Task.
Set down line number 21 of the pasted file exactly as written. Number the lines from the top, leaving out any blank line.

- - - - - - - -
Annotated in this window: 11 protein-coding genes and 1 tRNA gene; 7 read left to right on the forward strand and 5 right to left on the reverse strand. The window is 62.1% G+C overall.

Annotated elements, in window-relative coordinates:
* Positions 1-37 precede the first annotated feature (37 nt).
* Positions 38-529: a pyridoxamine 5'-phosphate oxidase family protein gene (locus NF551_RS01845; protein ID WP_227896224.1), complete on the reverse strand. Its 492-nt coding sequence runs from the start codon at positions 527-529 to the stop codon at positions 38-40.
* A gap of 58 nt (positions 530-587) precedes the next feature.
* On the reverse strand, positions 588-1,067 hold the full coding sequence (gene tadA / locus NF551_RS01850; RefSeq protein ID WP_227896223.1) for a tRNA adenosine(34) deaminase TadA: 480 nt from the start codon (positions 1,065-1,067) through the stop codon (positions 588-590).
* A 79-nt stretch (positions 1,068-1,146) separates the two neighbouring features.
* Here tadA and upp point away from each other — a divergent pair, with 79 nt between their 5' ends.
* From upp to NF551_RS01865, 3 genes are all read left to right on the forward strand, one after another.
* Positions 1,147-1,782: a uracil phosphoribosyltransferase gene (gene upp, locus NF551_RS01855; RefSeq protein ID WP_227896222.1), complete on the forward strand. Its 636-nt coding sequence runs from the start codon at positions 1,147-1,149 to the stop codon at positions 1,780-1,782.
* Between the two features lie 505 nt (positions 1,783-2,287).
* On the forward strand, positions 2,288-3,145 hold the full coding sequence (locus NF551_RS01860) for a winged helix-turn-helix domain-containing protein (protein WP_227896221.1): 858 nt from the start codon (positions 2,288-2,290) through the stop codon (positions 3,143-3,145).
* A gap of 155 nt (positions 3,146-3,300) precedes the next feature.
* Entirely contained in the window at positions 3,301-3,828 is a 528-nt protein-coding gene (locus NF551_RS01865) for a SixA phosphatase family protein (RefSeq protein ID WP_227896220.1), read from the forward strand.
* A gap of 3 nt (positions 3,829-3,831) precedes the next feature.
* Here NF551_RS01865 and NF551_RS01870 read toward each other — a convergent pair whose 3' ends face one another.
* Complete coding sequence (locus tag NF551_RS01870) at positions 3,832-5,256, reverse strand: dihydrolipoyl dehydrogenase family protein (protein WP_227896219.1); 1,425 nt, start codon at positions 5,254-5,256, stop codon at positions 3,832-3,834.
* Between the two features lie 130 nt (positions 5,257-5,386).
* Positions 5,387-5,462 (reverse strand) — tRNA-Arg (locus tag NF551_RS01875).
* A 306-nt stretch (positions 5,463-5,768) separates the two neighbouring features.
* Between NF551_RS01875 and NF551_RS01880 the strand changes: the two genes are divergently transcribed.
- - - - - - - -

* Between NF551_RS01875 and NF551_RS01880 the strand changes: the two genes are divergently transcribed.